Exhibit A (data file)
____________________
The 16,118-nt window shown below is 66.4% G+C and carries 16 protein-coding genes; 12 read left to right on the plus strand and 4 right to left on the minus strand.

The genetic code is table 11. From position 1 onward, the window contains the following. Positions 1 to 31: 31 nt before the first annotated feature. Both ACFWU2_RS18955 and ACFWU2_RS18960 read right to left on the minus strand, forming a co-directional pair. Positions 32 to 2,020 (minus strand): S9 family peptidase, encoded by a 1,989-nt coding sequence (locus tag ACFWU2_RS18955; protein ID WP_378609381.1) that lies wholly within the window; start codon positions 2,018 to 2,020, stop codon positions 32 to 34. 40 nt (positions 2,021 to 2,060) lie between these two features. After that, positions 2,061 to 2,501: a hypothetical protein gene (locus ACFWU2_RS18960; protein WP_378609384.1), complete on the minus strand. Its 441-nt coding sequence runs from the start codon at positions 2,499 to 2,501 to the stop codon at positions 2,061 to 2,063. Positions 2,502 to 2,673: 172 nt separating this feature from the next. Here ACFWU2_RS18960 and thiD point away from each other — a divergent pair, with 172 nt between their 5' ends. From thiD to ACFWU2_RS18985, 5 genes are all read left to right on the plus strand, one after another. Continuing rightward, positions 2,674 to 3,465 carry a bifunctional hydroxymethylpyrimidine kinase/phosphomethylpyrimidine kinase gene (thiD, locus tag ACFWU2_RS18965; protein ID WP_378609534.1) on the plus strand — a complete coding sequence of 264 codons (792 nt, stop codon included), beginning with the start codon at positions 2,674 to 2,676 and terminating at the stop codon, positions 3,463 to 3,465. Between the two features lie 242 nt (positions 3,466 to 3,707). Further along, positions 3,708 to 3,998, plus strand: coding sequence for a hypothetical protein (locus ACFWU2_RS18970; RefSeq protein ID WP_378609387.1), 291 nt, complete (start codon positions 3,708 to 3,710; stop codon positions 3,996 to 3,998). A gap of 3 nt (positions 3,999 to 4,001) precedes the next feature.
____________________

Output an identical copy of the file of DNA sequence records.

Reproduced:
The 16,118-nt window shown below is 66.4% G+C and carries 16 protein-coding genes; 12 read left to right on the plus strand and 4 right to left on the minus strand.

The genetic code is table 11. From position 1 onward, the window contains the following. Positions 1 to 31: 31 nt before the first annotated feature. Both ACFWU2_RS18955 and ACFWU2_RS18960 read right to left on the minus strand, forming a co-directional pair. Positions 32 to 2,020 (minus strand): S9 family peptidase, encoded by a 1,989-nt coding sequence (locus tag ACFWU2_RS18955; protein ID WP_378609381.1) that lies wholly within the window; start codon positions 2,018 to 2,020, stop codon positions 32 to 34. 40 nt (positions 2,021 to 2,060) lie between these two features. After that, positions 2,061 to 2,501: a hypothetical protein gene (locus ACFWU2_RS18960; protein WP_378609384.1), complete on the minus strand. Its 441-nt coding sequence runs from the start codon at positions 2,499 to 2,501 to the stop codon at positions 2,061 to 2,063. Positions 2,502 to 2,673: 172 nt separating this feature from the next. Here ACFWU2_RS18960 and thiD point away from each other — a divergent pair, with 172 nt between their 5' ends. From thiD to ACFWU2_RS18985, 5 genes are all read left to right on the plus strand, one after another. Continuing rightward, positions 2,674 to 3,465 carry a bifunctional hydroxymethylpyrimidine kinase/phosphomethylpyrimidine kinase gene (thiD, locus tag ACFWU2_RS18965; protein ID WP_378609534.1) on the plus strand — a complete coding sequence of 264 codons (792 nt, stop codon included), beginning with the start codon at positions 2,674 to 2,676 and terminating at the stop codon, positions 3,463 to 3,465. Between the two features lie 242 nt (positions 3,466 to 3,707). Further along, positions 3,708 to 3,998, plus strand: coding sequence for a hypothetical protein (locus ACFWU2_RS18970; RefSeq protein ID WP_378609387.1), 291 nt, complete (start codon positions 3,708 to 3,710; stop codon positions 3,996 to 3,998). A gap of 3 nt (positions 3,999 to 4,001) precedes the next feature.